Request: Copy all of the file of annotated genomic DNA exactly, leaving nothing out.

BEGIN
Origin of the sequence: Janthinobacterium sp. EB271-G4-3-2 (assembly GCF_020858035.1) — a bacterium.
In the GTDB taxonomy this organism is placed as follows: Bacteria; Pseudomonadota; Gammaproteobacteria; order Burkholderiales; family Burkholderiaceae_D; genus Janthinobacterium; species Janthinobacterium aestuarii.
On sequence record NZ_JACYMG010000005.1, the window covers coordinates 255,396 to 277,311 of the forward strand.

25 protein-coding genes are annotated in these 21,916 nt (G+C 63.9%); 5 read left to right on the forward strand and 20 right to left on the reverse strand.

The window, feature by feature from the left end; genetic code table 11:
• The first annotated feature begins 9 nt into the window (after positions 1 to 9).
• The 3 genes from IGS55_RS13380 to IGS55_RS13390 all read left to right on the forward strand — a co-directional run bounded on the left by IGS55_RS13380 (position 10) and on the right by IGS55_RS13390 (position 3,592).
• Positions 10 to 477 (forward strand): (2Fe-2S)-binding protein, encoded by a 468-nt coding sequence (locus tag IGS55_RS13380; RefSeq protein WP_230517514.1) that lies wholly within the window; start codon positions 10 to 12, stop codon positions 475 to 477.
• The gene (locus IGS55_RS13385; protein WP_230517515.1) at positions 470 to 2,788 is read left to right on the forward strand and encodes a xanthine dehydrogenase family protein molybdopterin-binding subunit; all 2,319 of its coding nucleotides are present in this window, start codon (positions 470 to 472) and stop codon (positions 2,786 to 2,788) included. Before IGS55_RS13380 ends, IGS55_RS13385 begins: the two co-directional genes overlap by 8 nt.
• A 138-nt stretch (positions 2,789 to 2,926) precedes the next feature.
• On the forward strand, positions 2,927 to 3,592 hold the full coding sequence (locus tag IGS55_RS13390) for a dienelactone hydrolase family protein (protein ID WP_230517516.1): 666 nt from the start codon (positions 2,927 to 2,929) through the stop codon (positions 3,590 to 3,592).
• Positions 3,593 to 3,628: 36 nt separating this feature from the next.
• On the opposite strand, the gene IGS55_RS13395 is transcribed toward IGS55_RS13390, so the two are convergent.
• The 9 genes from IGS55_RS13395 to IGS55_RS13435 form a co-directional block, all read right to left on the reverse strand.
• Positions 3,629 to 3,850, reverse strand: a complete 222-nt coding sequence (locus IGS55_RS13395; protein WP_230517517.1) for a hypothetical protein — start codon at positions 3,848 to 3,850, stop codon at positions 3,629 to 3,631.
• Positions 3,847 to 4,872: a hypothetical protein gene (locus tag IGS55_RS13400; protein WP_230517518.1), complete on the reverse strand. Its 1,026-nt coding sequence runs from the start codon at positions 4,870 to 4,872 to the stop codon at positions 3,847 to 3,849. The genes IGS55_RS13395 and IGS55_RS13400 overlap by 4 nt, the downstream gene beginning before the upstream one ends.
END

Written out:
Origin of the sequence: Janthinobacterium sp. EB271-G4-3-2 (assembly GCF_020858035.1) — a bacterium.
In the GTDB taxonomy this organism is placed as follows: Bacteria; Pseudomonadota; Gammaproteobacteria; order Burkholderiales; family Burkholderiaceae_D; genus Janthinobacterium; species Janthinobacterium aestuarii.
On sequence record NZ_JACYMG010000005.1, the window covers coordinates 255,396 to 277,311 of the forward strand.

25 protein-coding genes are annotated in these 21,916 nt (G+C 63.9%); 5 read left to right on the forward strand and 20 right to left on the reverse strand.

The window, feature by feature from the left end; genetic code table 11:
• The first annotated feature begins 9 nt into the window (after positions 1 to 9).
• The 3 genes from IGS55_RS13380 to IGS55_RS13390 all read left to right on the forward strand — a co-directional run bounded on the left by IGS55_RS13380 (position 10) and on the right by IGS55_RS13390 (position 3,592).
• Positions 10 to 477 (forward strand): (2Fe-2S)-binding protein, encoded by a 468-nt coding sequence (locus tag IGS55_RS13380; RefSeq protein WP_230517514.1) that lies wholly within the window; start codon positions 10 to 12, stop codon positions 475 to 477.
• The gene (locus IGS55_RS13385; protein WP_230517515.1) at positions 470 to 2,788 is read left to right on the forward strand and encodes a xanthine dehydrogenase family protein molybdopterin-binding subunit; all 2,319 of its coding nucleotides are present in this window, start codon (positions 470 to 472) and stop codon (positions 2,786 to 2,788) included. Before IGS55_RS13380 ends, IGS55_RS13385 begins: the two co-directional genes overlap by 8 nt.
• A 138-nt stretch (positions 2,789 to 2,926) precedes the next feature.
• On the forward strand, positions 2,927 to 3,592 hold the full coding sequence (locus tag IGS55_RS13390) for a dienelactone hydrolase family protein (protein ID WP_230517516.1): 666 nt from the start codon (positions 2,927 to 2,929) through the stop codon (positions 3,590 to 3,592).
• Positions 3,593 to 3,628: 36 nt separating this feature from the next.
• On the opposite strand, the gene IGS55_RS13395 is transcribed toward IGS55_RS13390, so the two are convergent.
• The 9 genes from IGS55_RS13395 to IGS55_RS13435 form a co-directional block, all read right to left on the reverse strand.
• Positions 3,629 to 3,850, reverse strand: a complete 222-nt coding sequence (locus IGS55_RS13395; protein WP_230517517.1) for a hypothetical protein — start codon at positions 3,848 to 3,850, stop codon at positions 3,629 to 3,631.
• Positions 3,847 to 4,872: a hypothetical protein gene (locus tag IGS55_RS13400; protein WP_230517518.1), complete on the reverse strand. Its 1,026-nt coding sequence runs from the start codon at positions 4,870 to 4,872 to the stop codon at positions 3,847 to 3,849. The genes IGS55_RS13395 and IGS55_RS13400 overlap by 4 nt, the downstream gene beginning before the upstream one ends.